The synthesizer assistants at Swedish electronics manufacturer Teenage Engineering have just unveiled their most confusing and intriguing product to date: a rewindable radio and speaker system called the OB-4. Available now for $ 599 in black or red, the device is as sleek and well-designed as the company's standard synth products, but it has a ton of interesting technology under the hood.
The main feature of the OB-4 is the manual rewind wheel combined with a built-in motor that, according to the company, allows you to roll back to anything you've heard in the past two hours – whether it was live radio, a Spotify playlist that plays over Bluetooth, or even an attached instrument, like one of Teenage Engineering's synthesizers. From there, you can play back what you've heard or play around with the audio itself by stretching and looping it in time.
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“Have you ever wished you could instantly rewind while listening to the radio to hear the title of the song you were playing? OB-4 continuously saves everything you hear on an endless loop tape, ”the company writes on the OB-4 product page. “Rewind, stretch and grind at the push of a button. intentionally or accidentally. Instantly rewinding on the radio is just one of the OB-4's magic tricks. "
What could you actually do with it? It's not entirely clear right now. The company only has a short teaser video with the OB-4 and does not include real-time demonstrations of the rewind technology.
However, it's not hard to think of some pretty interesting use cases, such as: For example, you can take a sample from an FM radio cast and incorporate it into a mix that you put together on a Teenage Engineering OP-1 synthesizer. The company says the device supports the latest Bluetooth standards, so the OB-4 can later connect wirelessly to its newer OP-Z synthesizer as well. There is also an add-on called "Disk Mode" which, according to Teenage Engineering, includes various experimental features, starting with an ambient player and a metronome.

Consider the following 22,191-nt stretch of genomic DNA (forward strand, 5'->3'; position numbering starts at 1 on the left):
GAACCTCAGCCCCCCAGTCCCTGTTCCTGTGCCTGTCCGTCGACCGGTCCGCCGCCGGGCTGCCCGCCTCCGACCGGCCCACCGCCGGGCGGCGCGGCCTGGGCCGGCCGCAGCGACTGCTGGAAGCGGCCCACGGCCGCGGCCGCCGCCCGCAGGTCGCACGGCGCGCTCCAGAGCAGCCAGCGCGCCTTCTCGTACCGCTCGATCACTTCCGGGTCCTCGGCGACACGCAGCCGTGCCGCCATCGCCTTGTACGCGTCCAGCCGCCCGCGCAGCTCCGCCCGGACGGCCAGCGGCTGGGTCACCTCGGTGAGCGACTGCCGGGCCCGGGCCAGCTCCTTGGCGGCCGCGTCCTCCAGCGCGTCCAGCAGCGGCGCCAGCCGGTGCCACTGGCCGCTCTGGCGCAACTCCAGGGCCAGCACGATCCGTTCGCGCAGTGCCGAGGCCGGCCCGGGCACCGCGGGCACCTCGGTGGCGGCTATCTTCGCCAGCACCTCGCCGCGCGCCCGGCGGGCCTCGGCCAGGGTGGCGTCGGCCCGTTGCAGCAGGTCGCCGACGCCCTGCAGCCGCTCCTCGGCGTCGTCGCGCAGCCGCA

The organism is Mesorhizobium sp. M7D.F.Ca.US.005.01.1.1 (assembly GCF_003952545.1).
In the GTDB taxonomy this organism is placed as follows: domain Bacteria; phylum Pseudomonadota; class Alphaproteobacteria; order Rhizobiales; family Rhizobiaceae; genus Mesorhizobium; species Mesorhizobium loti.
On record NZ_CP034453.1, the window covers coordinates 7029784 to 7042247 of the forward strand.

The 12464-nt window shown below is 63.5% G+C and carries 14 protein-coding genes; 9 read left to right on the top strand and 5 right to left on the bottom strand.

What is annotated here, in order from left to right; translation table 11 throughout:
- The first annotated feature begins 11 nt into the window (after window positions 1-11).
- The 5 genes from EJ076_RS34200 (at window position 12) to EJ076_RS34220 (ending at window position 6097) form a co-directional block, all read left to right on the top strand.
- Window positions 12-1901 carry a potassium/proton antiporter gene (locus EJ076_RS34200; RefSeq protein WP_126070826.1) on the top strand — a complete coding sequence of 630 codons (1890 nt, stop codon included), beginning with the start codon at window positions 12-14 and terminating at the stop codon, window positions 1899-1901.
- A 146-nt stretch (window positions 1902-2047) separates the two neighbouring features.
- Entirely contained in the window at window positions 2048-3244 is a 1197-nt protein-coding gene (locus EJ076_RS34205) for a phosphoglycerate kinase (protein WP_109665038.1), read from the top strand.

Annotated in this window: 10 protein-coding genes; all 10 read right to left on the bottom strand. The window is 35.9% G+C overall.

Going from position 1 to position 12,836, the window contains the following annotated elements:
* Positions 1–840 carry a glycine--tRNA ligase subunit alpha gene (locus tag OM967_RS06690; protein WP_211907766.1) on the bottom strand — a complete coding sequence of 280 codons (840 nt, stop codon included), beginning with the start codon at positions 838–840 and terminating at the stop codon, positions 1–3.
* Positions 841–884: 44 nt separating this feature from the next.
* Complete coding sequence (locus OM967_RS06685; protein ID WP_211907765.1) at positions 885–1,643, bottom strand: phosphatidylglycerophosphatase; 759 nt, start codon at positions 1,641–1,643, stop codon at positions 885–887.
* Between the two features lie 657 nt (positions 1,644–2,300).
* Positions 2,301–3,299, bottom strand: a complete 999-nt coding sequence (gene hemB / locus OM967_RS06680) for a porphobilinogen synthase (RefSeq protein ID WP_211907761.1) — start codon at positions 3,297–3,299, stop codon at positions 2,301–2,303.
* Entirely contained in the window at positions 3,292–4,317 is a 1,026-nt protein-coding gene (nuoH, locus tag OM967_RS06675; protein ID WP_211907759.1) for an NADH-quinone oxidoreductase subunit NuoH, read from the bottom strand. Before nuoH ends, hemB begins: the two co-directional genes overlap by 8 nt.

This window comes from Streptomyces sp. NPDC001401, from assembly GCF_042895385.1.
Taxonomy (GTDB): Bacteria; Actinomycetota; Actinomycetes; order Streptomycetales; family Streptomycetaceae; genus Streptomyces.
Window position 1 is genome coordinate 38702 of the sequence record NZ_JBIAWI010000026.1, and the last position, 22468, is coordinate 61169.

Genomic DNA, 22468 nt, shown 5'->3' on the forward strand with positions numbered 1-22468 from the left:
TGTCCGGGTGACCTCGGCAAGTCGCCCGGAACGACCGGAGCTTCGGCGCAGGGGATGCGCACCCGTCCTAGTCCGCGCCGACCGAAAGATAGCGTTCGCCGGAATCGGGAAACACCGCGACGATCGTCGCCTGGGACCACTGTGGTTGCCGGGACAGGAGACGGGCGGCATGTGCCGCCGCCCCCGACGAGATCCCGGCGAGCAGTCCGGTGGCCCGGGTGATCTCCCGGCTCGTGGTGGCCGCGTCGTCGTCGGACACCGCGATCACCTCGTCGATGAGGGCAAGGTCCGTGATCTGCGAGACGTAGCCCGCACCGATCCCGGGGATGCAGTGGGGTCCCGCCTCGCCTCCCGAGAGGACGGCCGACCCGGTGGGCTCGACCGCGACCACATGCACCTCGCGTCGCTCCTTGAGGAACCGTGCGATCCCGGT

"If you skip the conventional inputs such as Line-In, Bluetooth and FM radio, you get into hard disk mode," says the product page. “Here we will continuously develop new experimental functions for the OB-4. It is our public research space in which we allow ourselves to research and prototype everything that this media instrument, as we call it, can become. "
Image: youth technology
In addition, it is clear that Teenage Engineering sees part of the function of the device as a very good looking but expensive Bluetooth speaker. The company says it allows you to just relax and listen to the radio or your favorite music. It also has a carry handle that you can use to take it to a friend or a park hangout. The handle can also be used as a stand when properly folded so you can prop it up for better access to the physical buttons and dials. It has an average battery life of 40 hours of listening on a single charge, and for those interested, a detailed breakdown of the actual speaker specifications can be found on the product page.
It will be interesting to see more of what this device can do when it's in the hands of the crowd of producers and music lovers who can really create magic using Teenage Engineering synthesizers and similar devices. For now, however, it's still a really well-designed radio, if not the most expensive that you've ever seen.